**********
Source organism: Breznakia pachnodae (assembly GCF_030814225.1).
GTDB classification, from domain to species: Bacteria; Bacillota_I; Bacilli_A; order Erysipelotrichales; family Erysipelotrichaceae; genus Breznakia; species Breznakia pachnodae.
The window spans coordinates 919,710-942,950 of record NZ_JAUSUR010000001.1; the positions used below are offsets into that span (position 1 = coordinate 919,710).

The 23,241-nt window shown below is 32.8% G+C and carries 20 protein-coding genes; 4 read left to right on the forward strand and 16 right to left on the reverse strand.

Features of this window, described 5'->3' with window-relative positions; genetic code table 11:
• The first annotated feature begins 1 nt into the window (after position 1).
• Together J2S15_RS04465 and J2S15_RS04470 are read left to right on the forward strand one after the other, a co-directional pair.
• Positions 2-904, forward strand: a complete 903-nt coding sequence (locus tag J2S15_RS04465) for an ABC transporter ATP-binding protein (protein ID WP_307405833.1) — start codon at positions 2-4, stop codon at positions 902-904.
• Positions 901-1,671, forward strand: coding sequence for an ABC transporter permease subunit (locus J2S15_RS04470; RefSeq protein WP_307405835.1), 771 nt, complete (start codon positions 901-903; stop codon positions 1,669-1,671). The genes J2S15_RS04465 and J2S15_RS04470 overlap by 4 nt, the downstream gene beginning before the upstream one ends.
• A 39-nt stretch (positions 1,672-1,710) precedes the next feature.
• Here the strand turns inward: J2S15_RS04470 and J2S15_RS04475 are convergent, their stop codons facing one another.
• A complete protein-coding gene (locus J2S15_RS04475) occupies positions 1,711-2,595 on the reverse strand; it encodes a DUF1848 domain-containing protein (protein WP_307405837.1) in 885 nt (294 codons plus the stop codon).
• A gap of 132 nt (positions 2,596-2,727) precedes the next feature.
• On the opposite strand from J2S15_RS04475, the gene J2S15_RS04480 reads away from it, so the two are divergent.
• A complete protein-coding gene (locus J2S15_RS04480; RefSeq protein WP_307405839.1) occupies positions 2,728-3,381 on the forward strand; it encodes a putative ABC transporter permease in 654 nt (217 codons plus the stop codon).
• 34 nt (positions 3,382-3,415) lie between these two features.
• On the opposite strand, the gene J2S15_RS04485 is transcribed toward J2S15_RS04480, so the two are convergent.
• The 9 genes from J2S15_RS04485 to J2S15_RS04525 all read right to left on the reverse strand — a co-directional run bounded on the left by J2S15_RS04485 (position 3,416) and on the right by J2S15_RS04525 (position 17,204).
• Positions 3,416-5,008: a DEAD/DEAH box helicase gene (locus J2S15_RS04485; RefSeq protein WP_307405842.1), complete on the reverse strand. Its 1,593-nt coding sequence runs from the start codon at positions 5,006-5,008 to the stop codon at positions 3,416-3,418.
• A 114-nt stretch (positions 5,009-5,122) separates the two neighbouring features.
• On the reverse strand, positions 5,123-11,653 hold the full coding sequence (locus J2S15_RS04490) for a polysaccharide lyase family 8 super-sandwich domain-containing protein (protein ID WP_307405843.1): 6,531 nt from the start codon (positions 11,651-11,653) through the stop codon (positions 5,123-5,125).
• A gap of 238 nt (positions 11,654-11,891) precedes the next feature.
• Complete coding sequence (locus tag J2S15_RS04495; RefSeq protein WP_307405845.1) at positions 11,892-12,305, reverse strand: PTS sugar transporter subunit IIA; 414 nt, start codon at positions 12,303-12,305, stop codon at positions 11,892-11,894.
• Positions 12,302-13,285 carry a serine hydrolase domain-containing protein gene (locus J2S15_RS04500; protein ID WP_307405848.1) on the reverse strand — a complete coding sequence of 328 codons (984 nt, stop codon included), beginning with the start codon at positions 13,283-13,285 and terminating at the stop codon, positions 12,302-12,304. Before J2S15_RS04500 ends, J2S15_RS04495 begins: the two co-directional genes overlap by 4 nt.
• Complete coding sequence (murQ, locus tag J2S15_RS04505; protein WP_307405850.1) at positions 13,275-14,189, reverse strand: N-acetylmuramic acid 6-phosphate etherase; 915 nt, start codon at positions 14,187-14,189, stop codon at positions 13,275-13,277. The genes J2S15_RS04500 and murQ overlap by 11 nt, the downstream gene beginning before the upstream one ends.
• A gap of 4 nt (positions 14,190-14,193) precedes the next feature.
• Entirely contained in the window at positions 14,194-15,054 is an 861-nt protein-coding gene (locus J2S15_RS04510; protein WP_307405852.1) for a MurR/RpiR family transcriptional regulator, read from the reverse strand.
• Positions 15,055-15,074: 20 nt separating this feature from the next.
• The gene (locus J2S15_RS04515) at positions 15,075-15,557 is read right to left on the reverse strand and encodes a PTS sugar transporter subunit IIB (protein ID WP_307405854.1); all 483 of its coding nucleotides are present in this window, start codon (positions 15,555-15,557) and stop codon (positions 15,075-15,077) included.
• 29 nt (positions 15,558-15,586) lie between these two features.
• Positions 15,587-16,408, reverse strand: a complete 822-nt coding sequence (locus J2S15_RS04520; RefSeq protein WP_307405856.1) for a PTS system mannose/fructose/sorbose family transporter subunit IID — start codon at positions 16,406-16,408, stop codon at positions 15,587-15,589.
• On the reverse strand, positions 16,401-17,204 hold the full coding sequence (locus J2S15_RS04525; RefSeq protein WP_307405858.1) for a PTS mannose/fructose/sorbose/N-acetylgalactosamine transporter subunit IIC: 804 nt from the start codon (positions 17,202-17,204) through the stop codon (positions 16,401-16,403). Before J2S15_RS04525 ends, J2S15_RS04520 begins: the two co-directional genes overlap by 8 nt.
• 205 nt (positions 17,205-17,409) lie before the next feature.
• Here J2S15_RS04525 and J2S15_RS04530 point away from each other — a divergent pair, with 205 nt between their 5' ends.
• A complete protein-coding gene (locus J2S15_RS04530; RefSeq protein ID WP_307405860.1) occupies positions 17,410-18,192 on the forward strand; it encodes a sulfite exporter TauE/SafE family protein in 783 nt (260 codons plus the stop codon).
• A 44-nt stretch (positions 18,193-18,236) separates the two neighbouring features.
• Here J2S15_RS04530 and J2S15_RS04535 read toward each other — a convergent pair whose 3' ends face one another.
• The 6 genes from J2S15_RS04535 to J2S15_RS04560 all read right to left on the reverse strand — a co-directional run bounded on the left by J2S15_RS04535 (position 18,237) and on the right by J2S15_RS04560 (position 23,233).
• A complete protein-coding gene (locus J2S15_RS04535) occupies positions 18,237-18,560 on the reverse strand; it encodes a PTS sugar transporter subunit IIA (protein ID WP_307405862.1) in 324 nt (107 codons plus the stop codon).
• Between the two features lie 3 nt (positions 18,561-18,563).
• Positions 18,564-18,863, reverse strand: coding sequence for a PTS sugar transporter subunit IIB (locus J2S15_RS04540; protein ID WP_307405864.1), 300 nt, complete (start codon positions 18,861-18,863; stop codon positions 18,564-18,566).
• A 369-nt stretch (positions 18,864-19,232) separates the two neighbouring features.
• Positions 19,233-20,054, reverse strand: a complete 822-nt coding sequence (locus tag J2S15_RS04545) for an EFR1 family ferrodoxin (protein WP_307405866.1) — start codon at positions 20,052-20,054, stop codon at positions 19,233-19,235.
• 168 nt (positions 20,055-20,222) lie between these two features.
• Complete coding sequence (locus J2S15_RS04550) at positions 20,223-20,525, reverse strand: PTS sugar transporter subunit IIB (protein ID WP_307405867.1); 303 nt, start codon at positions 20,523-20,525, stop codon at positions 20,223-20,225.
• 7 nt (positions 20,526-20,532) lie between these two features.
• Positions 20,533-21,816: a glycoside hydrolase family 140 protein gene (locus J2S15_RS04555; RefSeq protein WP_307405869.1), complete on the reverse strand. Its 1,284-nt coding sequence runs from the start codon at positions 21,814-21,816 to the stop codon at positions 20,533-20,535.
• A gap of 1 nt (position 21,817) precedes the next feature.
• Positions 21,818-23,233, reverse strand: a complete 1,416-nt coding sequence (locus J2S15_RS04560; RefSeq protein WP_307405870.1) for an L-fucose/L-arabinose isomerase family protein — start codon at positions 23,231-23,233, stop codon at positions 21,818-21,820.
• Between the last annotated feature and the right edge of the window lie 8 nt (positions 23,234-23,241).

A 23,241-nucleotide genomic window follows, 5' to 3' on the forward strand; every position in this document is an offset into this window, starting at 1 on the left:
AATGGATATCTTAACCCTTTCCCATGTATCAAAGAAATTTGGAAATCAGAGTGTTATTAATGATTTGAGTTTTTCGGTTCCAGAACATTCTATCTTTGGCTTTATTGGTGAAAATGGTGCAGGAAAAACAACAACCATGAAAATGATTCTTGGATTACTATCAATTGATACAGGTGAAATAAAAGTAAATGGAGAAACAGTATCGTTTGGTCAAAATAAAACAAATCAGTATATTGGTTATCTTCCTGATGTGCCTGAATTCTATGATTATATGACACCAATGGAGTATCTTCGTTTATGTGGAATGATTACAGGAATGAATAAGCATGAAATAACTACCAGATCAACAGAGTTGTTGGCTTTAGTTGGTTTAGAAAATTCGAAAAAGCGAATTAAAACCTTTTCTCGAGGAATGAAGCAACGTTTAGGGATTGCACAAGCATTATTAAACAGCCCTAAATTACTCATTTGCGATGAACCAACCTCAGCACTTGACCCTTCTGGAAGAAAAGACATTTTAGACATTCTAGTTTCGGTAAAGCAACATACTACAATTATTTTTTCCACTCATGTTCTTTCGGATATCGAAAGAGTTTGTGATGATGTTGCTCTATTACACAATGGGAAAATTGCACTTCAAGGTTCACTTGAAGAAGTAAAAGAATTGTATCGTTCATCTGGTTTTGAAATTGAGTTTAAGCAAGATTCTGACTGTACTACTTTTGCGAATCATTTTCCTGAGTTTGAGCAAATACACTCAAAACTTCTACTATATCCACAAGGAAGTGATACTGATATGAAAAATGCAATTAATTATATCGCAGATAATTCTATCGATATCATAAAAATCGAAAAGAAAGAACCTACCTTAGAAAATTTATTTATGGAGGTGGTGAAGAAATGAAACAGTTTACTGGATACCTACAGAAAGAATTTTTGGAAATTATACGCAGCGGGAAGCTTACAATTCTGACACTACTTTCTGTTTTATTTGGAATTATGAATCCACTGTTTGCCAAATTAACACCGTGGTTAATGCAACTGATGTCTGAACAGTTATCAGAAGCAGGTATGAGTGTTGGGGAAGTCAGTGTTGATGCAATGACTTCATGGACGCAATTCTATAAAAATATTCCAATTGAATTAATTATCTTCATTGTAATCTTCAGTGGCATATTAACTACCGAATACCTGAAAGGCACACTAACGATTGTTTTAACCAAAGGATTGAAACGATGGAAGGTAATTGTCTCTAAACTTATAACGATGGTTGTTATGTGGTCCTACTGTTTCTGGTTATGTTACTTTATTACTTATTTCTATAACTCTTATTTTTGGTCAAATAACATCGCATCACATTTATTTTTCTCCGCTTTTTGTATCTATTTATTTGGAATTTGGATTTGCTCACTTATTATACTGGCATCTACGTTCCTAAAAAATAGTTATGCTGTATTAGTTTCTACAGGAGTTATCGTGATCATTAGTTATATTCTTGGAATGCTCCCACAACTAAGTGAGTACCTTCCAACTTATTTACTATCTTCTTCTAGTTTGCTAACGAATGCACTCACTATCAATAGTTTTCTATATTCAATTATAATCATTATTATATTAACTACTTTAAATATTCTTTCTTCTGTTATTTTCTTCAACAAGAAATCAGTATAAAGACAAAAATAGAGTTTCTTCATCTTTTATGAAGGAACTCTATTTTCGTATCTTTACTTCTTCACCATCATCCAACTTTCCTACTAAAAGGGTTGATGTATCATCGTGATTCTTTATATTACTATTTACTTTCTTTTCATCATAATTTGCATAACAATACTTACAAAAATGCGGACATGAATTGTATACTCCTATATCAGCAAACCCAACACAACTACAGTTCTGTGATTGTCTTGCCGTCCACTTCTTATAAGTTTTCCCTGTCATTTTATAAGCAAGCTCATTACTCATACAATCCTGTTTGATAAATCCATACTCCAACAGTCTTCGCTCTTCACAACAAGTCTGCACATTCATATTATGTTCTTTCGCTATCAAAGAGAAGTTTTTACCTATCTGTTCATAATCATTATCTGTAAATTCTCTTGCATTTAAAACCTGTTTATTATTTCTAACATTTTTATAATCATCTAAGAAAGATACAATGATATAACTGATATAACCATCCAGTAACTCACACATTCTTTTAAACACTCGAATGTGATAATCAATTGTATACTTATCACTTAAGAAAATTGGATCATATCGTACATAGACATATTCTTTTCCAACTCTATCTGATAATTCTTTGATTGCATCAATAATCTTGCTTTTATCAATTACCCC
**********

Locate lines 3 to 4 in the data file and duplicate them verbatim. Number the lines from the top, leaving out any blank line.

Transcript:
The window spans coordinates 919,710-942,950 of record NZ_JAUSUR010000001.1; the positions used below are offsets into that span (position 1 = coordinate 919,710).

The 23,241-nt window shown below is 32.8% G+C and carries 20 protein-coding genes; 4 read left to right on the forward strand and 16 right to left on the reverse strand.